Insulate, Insulate, Insulate

Insulate, Insulate, Insulate

Insulating your home is one of the easiest ways to make a significant difference to your energy bills and your carbon footprint.

This image shows where most heat is typically lost in a house that has uninsulated cavities, no loft insulation, single glazing and no draught proofing measures installed. By tacklng the areas where most heat escapes first you can make the biggest difference to the comfort of your home, your energy bills and your carbon footprint.

  • In an average completely un-insulated home with a cavity wall, 33% of the energy loss will be through the wall and 25% through the roof.
  • In a home with solid walls, closer to 45% of the heat lost will be through the walls.
  • Insulating the walls and loft of a home can save about two tonnes of CO2 and reduce annual heating bills by £160.
  • A lack of insulation contributes to fuel poverty (when a household struggles to afford to heat their home sufficiently): Whislt approximatley 10% of households in the UK are in fuel poverty, 80% of those households are living in homes that are badly insulated.
  • The environmental impact of the home can be reduced still further by using an environmentally friendly insulation material as an alternative to the traditional fibre glass. These alternatives include sheep’s wool, shredded recycled newspaper, hemp and flax. These options, however, are typically more expensive than traditional products. They are most likely to be a financially-viable option if you are installing insulation yourself in your loft.

Insulating Walls

Most homes built since the 1920’s have cavity walls, with an air gap between two layers of brick. By insulating this space, heating bills (and CO2 emissions) could be reduced by 15%. The picture on the right is of a typical cavity wall – the bricks are all facing the same way and are evenly spaced. You will need to get a professional to do this work for you. If you homes was built anytime from the mid 1990s onward then it almost certainly had cavity wall insulation installed as it was built. You should have been given documentation about this when you bought it.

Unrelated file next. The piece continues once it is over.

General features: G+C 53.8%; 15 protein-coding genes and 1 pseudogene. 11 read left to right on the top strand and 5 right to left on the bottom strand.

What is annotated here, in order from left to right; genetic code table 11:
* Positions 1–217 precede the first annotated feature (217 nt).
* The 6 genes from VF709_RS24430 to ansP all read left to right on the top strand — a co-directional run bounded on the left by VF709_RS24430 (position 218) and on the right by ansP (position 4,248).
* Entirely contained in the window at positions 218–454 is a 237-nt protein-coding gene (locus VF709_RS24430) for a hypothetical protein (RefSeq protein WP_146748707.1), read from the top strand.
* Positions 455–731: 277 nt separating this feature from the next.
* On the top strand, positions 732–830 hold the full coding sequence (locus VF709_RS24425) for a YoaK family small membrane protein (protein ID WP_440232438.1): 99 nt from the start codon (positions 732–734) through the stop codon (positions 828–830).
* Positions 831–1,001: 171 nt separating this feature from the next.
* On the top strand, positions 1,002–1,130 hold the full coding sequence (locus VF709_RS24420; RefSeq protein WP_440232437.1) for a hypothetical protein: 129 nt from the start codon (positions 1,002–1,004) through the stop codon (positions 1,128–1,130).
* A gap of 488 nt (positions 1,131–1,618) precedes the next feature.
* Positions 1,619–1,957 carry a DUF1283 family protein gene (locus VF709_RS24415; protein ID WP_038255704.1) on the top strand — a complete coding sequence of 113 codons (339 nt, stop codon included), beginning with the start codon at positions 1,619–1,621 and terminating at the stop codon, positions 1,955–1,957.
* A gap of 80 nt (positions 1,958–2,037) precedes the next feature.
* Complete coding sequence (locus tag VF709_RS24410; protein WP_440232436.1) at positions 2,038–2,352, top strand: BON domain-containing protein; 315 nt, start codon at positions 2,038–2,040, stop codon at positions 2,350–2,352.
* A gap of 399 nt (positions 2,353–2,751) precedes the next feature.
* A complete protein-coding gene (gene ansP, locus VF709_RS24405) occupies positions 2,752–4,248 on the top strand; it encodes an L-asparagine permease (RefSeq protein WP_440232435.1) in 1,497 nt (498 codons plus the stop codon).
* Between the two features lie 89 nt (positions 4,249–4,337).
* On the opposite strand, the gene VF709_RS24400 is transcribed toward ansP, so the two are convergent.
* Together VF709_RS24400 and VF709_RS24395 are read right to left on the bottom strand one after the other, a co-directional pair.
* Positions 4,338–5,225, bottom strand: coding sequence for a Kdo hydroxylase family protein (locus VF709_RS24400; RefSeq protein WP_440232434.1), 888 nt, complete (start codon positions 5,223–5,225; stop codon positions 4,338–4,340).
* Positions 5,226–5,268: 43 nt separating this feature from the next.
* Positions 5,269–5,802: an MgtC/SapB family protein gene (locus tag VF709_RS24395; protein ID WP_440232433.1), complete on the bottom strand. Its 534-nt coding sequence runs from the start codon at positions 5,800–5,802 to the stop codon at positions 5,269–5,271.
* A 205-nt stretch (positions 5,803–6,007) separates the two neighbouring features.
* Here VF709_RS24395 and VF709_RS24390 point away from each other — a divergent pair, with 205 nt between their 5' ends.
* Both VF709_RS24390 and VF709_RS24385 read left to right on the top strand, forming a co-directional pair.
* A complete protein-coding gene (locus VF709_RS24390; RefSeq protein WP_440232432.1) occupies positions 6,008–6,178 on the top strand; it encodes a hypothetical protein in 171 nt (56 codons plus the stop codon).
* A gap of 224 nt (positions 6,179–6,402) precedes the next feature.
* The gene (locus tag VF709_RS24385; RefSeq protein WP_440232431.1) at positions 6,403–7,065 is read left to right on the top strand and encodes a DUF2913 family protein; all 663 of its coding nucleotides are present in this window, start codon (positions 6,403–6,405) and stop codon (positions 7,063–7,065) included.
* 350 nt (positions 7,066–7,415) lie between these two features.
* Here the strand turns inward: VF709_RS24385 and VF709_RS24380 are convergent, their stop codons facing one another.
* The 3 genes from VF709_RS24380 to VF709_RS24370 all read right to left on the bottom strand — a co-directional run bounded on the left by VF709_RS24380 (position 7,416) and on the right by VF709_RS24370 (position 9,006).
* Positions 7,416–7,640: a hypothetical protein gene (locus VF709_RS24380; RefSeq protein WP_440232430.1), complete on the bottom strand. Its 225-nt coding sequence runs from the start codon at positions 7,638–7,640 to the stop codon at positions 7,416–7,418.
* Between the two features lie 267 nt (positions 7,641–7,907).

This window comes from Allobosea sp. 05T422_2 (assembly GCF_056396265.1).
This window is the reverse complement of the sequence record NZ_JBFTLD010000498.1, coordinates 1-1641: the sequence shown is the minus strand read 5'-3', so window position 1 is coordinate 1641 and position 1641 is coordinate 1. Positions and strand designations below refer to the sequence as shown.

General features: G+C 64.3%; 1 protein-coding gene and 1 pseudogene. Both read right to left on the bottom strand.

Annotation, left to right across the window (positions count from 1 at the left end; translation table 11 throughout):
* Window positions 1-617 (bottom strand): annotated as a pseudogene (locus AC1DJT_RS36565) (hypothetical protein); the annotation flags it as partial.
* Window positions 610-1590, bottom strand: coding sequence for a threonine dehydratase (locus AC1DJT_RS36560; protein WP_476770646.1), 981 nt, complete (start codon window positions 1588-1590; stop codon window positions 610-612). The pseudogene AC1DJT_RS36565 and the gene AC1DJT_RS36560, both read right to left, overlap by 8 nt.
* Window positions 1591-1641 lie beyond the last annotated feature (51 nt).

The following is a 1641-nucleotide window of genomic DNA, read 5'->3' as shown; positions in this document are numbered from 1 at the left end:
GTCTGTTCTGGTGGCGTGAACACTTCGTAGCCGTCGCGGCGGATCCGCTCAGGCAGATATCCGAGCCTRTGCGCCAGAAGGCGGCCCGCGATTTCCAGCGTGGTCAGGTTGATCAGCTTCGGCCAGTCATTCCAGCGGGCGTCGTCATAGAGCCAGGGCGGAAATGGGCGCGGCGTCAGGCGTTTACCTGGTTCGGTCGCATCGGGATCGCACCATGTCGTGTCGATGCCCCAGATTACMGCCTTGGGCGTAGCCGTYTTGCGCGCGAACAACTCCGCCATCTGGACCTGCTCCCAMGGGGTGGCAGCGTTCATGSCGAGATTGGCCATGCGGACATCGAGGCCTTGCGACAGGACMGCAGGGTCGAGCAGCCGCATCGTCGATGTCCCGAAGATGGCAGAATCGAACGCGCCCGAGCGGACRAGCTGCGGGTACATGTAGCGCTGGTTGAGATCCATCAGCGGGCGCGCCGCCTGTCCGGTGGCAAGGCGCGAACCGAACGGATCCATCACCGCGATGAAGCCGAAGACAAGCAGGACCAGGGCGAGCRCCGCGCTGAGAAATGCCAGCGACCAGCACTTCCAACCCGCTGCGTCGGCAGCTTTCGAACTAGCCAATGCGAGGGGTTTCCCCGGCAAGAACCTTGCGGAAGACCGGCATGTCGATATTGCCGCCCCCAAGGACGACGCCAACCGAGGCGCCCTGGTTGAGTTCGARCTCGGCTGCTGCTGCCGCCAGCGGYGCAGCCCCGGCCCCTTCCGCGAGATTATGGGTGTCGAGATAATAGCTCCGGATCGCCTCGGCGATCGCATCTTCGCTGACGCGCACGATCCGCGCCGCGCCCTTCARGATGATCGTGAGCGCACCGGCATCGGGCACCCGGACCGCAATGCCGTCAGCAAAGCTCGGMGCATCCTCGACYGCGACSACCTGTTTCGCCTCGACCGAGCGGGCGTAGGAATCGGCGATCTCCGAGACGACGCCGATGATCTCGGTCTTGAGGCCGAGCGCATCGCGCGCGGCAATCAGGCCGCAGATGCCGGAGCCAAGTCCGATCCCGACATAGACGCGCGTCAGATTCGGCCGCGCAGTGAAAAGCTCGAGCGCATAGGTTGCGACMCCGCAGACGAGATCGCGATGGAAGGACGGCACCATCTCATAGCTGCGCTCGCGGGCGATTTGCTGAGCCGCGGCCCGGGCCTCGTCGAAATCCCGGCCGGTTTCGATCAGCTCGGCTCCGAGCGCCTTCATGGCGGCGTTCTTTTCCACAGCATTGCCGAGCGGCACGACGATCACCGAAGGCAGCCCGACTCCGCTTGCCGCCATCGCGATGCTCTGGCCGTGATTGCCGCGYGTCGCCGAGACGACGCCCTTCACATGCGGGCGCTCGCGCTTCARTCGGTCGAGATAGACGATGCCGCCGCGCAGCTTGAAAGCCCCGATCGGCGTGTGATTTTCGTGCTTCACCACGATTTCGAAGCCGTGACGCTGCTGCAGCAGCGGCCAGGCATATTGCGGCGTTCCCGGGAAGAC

Typical cost: £330 for a flat up to £720 for a detached home. You will typically get this back within four years because your bills will be cheaper. Savings can last for up to 40 years. ECO grant funding is available in some circumstances

The costs above assume a home has a standard cavity. Some homes have a non-standard cavity, often known as a ‘hard-to-treat cavity’ which will have one of the following features:

  • A cavity that is less than 50mm wide
  • A prefabricated concrete construction with a cavity
  • A metal frame construction with a cavity
  • A stone cavity (e.g. many older properties have uneven cavities in walls constructed of a natural stone outer leaf and a block or brick inner leaf). These are common in some rural areas of Derbyshire.
  • A timber framed un-insulated studwork cavity. These properties have a masonry cavity, which must not be filled
  • Cavities that have already been partially filled.

For more information on insulating this kind of cavity see the Centre for Sustainable Energy’s information.